CYCLISTS could be made to wear helmets and high-visibility vests for the first time in a review of bike safety.
A government consultation in the new year will consider whether helmets and high-visibility vests should be mandatory on British roads, the transport minister Jesse Norman said.
The move comes after the release of figures showing that more than 100 cyclists were killed on British roads last year. A further 3,397 were seriously injured, a 5% increase in 12 months.
Any attempt to make helmets compulsory will be resisted by many cycling groups who claim that it would deter people from taking to the road. In Australia, where cyclists can be fined up to £180 for not wearing a helmet, there has been a drop in cycling.
Critics say that helmets give cyclists and motorists a false sense of security while deterring attention from other causes of accidents such as dangerous drivers and poor road surfaces.
A study has found that 70.5% of cyclists who regularly use Britain’s busiest streets already wear helmets. The research, commissioned by the equipment company Lid Helmets, found that this increased to 77% among morning commuters but dropped to less than two thirds among those who ride off-peak in lighter traffic.
“If you want to have a society in which a 12-year-old can get on a bicycle it’s a serious issue”
The Department for Transport announced a two-part review of cycling safety in September. It will first assess whether a new offence of causing death by dangerous cycling is needed, and then consider reforms of the highway code and signage.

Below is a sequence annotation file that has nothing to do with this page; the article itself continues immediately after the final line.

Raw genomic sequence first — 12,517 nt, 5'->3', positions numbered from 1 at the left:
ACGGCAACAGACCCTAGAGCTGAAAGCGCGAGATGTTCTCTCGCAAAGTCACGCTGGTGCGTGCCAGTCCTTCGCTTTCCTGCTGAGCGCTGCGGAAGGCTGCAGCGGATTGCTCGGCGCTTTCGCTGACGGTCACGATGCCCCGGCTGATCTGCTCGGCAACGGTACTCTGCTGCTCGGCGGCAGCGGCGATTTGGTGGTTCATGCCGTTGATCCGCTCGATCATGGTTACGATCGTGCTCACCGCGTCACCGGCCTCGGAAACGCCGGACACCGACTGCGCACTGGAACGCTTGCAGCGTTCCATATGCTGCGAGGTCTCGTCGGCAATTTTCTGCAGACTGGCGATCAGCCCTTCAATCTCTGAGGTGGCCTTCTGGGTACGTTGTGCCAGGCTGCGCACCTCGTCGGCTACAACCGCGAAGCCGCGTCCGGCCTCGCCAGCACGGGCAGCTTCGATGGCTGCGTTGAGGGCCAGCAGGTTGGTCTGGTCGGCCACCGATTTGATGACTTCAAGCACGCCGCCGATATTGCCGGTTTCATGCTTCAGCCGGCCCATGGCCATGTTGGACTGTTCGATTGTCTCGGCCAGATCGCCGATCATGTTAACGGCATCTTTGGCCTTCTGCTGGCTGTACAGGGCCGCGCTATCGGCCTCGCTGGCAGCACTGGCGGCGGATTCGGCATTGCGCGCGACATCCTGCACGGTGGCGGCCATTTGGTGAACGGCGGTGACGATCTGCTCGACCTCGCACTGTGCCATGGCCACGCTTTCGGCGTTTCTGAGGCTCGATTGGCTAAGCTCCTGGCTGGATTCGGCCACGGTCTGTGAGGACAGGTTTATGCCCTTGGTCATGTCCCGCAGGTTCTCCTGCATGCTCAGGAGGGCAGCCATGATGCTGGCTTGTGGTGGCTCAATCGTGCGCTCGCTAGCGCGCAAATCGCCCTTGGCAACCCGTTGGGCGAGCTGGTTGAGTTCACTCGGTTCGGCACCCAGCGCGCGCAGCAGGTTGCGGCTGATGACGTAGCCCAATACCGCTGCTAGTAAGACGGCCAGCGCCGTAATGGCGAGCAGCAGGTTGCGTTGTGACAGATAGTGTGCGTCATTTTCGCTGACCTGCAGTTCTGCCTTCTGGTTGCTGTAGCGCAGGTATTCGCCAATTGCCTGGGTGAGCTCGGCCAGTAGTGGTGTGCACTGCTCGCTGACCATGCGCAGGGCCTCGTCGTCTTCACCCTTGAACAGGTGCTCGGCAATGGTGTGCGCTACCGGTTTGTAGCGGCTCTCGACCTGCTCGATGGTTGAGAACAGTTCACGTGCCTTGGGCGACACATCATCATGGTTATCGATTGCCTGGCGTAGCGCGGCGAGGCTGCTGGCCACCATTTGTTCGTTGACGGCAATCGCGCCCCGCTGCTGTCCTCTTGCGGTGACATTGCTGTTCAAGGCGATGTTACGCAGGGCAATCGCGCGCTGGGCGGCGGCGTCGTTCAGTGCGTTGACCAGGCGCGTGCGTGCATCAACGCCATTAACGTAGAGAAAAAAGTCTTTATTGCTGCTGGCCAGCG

Mr Norman confirmed that the review would consider the mandatory wearing of helmets and hi-vis vests. In comments reported by the BikeBiz website, he said: “I don’t take a position on hi-vis or helmets. That is something in relation to the cycle review where we will see what the submissions and the evidence are.
“If you want to have a society in which a 12-year-old can get on a bicycle it’s a serious issue as to whether you’re going to mandate hi-vis or helmets, and there will be many arguments about whether the safety benefits of that outweigh or do not outweigh the deterrent effect that that might have on people cycling. So we’re going to leave that to the review.”
The review was “going to be based on solid evidence,” he added.
Sam Jones, of Cycling UK, said: “Making helmet-wearing compulsory could undermine levels of cycle use . . . the effectiveness of helmets is not the black-and-white issue many think it is.”
Graeme Paton, Transport Correspondent
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